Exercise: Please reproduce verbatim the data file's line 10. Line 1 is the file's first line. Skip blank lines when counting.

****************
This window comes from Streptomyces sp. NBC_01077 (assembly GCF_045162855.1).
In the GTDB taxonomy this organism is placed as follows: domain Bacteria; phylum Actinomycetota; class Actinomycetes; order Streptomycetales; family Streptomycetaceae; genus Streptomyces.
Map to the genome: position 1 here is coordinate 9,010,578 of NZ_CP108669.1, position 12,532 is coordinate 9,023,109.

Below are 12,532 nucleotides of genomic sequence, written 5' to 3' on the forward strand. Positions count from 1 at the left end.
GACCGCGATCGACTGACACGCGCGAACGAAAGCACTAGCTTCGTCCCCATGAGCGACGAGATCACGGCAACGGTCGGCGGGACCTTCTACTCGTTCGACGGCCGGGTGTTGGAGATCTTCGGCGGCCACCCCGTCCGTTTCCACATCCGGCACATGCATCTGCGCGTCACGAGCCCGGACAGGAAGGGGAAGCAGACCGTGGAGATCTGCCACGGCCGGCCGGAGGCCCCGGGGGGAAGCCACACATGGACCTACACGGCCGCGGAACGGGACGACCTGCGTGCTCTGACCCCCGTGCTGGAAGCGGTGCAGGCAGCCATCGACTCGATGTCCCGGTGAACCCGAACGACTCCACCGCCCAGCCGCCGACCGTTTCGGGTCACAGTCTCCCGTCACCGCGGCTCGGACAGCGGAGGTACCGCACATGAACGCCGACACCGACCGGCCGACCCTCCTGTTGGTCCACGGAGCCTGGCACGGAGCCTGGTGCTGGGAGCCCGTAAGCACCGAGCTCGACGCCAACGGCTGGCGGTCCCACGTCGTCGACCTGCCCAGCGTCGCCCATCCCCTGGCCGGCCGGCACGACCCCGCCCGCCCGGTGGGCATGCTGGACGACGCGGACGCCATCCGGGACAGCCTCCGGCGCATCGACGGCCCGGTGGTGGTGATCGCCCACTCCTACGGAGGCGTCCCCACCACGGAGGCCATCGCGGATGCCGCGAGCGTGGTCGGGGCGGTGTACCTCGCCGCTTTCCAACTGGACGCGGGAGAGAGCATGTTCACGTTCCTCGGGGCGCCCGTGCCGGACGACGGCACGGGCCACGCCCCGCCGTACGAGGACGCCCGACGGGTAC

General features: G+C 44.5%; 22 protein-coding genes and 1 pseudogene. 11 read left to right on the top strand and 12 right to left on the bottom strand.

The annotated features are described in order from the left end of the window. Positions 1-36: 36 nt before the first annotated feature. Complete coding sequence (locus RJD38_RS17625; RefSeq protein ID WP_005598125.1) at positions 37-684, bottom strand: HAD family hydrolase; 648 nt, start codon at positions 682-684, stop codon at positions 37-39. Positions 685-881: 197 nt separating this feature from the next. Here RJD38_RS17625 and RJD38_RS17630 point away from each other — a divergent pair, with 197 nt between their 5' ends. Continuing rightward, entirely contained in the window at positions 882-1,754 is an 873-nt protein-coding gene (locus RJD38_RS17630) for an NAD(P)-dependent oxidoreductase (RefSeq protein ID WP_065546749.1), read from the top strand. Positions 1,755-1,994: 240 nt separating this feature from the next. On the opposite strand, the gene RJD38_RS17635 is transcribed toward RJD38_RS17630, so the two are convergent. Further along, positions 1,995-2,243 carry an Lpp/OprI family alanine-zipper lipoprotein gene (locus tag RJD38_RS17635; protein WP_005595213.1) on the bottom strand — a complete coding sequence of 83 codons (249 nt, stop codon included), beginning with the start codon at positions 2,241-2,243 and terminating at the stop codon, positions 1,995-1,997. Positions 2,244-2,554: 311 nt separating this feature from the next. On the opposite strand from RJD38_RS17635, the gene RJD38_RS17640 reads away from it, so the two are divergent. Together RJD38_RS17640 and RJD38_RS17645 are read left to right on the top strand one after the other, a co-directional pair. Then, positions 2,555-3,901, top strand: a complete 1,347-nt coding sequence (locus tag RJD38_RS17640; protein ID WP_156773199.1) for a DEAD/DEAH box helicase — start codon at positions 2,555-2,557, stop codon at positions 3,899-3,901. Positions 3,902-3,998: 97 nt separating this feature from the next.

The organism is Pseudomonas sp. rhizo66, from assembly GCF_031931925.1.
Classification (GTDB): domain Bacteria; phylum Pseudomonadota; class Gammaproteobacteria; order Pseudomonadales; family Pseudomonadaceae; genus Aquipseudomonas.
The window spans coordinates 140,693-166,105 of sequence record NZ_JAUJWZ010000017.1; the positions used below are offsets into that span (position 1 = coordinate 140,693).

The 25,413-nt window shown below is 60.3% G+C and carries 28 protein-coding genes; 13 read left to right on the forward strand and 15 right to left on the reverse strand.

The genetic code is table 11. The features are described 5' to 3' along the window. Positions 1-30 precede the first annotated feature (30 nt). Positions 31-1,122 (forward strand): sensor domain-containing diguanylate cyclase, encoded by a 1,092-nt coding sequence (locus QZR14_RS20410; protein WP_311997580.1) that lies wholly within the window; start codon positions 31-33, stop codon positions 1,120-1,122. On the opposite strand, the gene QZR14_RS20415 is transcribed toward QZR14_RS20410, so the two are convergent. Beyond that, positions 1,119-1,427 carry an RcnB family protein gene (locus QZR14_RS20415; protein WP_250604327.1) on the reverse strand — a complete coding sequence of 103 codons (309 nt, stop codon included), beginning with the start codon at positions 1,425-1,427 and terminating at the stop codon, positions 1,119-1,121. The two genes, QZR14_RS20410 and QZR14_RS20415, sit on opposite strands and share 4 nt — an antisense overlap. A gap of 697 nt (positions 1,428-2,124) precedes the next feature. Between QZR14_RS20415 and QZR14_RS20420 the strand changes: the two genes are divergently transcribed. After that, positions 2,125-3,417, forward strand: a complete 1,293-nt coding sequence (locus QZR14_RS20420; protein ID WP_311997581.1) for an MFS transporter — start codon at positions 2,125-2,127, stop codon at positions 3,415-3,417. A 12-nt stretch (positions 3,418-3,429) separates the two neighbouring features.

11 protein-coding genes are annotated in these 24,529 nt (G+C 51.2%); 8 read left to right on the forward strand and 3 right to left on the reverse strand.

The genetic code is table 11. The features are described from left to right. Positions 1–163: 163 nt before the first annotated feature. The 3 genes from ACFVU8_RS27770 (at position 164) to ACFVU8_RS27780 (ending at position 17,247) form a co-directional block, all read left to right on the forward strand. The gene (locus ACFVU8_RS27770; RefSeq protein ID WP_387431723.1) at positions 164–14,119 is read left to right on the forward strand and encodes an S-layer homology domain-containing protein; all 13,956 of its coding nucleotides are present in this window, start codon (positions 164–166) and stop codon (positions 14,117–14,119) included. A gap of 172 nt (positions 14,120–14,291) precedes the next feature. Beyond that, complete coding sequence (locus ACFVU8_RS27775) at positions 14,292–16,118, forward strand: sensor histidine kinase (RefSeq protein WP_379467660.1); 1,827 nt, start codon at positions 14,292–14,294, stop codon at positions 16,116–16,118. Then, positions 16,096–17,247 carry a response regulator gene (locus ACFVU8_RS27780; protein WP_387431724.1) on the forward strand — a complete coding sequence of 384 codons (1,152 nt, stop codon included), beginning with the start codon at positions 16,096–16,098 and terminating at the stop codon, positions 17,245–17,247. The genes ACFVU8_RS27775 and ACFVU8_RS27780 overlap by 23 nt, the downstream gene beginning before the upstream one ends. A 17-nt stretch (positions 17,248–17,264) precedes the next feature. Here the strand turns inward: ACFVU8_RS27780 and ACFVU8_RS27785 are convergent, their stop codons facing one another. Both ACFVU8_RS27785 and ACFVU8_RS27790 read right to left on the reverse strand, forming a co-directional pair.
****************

The window spans coordinates 140,693-166,105 of sequence record NZ_JAUJWZ010000017.1; the positions used below are offsets into that span (position 1 = coordinate 140,693).